|Is cold air denser and heavier?|
|Question Date: 2020-07-19|
Yes, cold air is denser than warm air; one could also say it is heavier. We measure density as mass per volume (kg/m3 or lb_m/ft3) and specific weight (heaviness) as the weight per volume (N/m3 or lb_f/ft3). The difference is that the density of an object does not change if the gravity acting upon it changes, but the specific weight depends on gravity. For instance, if your mass is 60 kg, and your volume is about .006 m3, you have a density of 1000 kg/m3 (this is equal to the density of water, which is good since we can safely assume that humans are mostly water) and a specific weight of 9800 N/m3. The difference in these numbers is a factor of 9.8, which is the acceleration due to gravity on earth.
On the moon, you would still have a mass of 60 kg and a volume of 0.006 m3, but your moon specific weight would be about 1/6 of your Earth specific weight, because the gravitational acceleration on the moon is about 1/6 of that on Earth.
But returning to Earth and the question of the effect of temperature on air density, how can we explain your observation that colder air is denser? In my field, materials engineering, we study materials (e.g. metals, ceramics, semiconductors, organic materials like rubber and wood, and more) from the atomic scale (10-10 m) all the way to the skyscraper scale (102 m), and we often find that phenomena on the atomic scale can have profound effects and explain the behavior of objects hundreds of meters long. For example, thermal expansion in a material occurs when the addition of thermal energy (rising temperature) causes atoms to vibrate with higher amplitude about their mean positions. This means that each atom takes up more space in all directions and is directly observable in the positive dimensional change (expansion) of most solids upon heating--or in contraction upon cooling. For example, the thermal expansion of metals used in satellites and spacecraft must be taken into account, because the temperature range (about 300 C) experienced by a satellite or spacecraft is large enough that it could cause a 100-meter long component to contract and expand over a range of 70 cm. I don't know about you, but I wouldn't want to find a 70-cm gap in my spacecraft! Here I have assumed the body of the spacecraft is made of aluminum, with a thermal expansion coefficient of 24 x 10-6/deg C.
Thermal expansion is pretty important for metals, and the thermal expansion coefficients for gases are much bigger. For example, air at room temperature has a thermal expansion coefficient of 3.4 x 10-3/deg C, meaning that raising the temperature of a volume of air 1 m on each side (1 m3) by 1 degree C, would expand that cube to a volume 1.0034 m on each side (1.01 m3). Remember, your volume is only .006 m3, so this is actually a big change! But remember, the mass of the air in that volume did not change, and therefore increasing the temperature of air means that the same mass of it takes up more space, and therefore it is less dense. Conversely, cooling 1 m3 of air air by 1 degree Celsius would reduce its volume to .9898 m3, meaning it would be more dense. You can see some data on the density of air with respect to temperature here.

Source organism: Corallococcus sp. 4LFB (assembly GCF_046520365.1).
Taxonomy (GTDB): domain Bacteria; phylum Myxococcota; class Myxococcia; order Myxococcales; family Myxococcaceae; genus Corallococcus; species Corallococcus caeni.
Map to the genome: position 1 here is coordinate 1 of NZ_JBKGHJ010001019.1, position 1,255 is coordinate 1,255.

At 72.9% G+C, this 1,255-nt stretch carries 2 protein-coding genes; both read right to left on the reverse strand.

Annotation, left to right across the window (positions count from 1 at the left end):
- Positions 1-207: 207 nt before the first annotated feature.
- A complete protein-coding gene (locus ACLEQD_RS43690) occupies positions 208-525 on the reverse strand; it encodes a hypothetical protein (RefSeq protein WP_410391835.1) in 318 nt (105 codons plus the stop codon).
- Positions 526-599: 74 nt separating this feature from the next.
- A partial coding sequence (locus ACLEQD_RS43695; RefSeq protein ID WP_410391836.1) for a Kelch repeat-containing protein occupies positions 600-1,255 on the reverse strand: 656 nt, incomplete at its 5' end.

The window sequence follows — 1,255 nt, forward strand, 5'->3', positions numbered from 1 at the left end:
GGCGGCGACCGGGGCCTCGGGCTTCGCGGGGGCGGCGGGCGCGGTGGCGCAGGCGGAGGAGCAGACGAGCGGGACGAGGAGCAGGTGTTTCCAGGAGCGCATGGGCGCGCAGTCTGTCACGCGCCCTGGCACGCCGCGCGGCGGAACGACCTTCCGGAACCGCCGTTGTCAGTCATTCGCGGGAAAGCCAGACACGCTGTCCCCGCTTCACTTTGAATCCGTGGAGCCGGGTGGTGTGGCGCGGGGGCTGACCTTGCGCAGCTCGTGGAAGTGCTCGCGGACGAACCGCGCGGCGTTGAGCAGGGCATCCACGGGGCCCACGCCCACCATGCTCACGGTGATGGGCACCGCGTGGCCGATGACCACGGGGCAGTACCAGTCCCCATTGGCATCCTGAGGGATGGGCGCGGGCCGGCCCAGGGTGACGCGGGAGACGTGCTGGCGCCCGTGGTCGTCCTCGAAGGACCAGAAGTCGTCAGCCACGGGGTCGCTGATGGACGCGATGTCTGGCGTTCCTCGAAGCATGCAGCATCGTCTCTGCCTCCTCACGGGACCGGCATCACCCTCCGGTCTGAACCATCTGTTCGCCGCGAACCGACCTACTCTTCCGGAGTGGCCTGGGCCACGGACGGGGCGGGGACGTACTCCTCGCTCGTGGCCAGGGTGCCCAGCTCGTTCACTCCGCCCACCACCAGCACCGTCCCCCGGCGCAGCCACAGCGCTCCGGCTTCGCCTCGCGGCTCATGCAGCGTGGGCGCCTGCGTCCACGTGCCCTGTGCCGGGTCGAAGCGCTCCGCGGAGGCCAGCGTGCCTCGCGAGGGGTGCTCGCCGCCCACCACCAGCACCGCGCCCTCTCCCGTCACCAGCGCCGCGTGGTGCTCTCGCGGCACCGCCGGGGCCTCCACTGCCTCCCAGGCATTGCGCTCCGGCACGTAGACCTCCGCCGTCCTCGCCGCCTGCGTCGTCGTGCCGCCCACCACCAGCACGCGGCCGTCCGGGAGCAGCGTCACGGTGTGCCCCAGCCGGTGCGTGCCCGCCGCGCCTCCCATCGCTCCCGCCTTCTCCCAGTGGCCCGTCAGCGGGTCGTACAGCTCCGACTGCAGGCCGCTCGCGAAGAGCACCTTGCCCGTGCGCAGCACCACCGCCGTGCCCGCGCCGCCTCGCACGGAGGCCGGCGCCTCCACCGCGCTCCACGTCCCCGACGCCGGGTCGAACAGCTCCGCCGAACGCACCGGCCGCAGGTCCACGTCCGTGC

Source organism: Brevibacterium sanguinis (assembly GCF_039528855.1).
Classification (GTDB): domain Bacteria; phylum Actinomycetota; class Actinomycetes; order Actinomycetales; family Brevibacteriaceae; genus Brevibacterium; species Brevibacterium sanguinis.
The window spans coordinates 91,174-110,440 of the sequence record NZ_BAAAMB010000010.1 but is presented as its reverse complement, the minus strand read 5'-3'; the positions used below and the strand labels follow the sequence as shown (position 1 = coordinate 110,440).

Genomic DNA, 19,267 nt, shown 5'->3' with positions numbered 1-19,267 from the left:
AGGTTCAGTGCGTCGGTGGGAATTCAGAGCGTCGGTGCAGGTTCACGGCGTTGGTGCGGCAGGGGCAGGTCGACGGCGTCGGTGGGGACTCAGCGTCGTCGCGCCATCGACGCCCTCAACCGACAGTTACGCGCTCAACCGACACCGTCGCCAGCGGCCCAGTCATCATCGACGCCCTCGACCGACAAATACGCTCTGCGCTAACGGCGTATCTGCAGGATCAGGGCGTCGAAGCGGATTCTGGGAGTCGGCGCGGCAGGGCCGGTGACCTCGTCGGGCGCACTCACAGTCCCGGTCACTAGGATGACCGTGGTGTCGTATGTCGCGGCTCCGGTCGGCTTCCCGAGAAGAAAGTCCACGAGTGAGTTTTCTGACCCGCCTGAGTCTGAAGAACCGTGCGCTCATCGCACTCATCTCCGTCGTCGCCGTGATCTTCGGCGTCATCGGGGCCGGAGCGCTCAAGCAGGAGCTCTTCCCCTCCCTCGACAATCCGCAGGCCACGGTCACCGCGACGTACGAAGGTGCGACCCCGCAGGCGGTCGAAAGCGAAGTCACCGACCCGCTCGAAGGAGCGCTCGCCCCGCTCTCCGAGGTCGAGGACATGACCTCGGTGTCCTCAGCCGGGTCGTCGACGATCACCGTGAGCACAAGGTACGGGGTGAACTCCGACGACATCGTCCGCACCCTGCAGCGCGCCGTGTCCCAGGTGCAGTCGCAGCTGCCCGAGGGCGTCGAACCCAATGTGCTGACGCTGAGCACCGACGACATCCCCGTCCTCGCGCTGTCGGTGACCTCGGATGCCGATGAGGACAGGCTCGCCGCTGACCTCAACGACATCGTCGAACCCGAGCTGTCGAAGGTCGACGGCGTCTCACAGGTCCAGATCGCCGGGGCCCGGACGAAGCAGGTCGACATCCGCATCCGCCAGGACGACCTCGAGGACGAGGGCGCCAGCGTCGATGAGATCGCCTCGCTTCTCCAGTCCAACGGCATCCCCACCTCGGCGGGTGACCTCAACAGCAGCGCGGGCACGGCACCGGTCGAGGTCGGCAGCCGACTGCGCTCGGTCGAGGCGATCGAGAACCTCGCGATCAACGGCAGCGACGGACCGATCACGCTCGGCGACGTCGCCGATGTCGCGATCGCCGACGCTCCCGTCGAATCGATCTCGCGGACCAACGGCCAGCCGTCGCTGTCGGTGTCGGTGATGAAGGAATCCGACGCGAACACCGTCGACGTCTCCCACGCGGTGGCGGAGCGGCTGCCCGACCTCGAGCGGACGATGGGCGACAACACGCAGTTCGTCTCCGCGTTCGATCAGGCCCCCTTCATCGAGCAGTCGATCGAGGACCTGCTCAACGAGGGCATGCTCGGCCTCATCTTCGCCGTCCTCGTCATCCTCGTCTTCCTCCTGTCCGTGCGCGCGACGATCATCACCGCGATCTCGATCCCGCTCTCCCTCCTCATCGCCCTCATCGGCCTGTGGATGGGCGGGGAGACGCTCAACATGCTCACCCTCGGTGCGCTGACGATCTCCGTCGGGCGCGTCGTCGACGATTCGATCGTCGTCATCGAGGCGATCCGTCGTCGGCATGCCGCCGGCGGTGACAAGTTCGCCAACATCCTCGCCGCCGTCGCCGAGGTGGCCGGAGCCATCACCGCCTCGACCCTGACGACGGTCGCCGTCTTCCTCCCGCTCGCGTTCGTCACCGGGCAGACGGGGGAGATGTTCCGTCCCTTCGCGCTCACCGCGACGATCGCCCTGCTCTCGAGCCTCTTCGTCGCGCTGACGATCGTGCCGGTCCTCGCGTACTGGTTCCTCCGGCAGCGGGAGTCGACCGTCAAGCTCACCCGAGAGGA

Cold air is more dense than warm air. When the air cools, the molecules move closer together. Whether or not it is heavier depends on what you mean by “heavy.” Typically, cooling the air won’t change the composition, so it will be the same molecules with the same mass. However, it may appear heavier since the molecules are packed closer together- so a given volume (say 1 cubic foot) of cold air will weigh more than the same volume of hot air.
You are correct! Cold air is both denser and heavier, which results in lots of interesting and critical phenomena in the world. Because the air molecules in warmer air are moving much faster and colliding with other molecules much faster than cold air molecules, they naturally want to occupy a larger amount of space than cold air molecules for the same number of molecules. As a result, for the same volume of air, there will be fewer hot air molecules, making hot air less dense and cold air denser.
When you say cold air is heavier, it is important to qualify that the molecules do not change mass, but for the same amount of volume of hot and cold air (at the same pressure), that volume of cold air will contain more molecules and therefore, will be heavier.
For a more mathematical/equation-based understanding of what I am saying, you can look at the ideal gas law which relates the number of molecules and their temperature to their volume and pressure here.
As an addendum, the fact that cold air is denser results in wind across the world. As pressure differences between hot and cold air try to equilibrate, air molecules are forced to move around, creating wind. A larger pressure difference will cause more wind than a smaller pressure difference.
Yes. Hot molecules move around more and push each other apart.
All else being equal, yes, cold air takes up less volume, and is heavier than warm air. However, air that is under lower pressure will be less dense than air under higher pressure, and allowing air to expand cools the expanding air off, which means that air at higher altitude will be colder, despite being less dense, than air at lower altitude (this is why it snows in the mountains, but not on the coast).
Yes, if the pressure of the air remains unchanged, the volume of air does shrink with lowering temperature, hence the density of air is larger.
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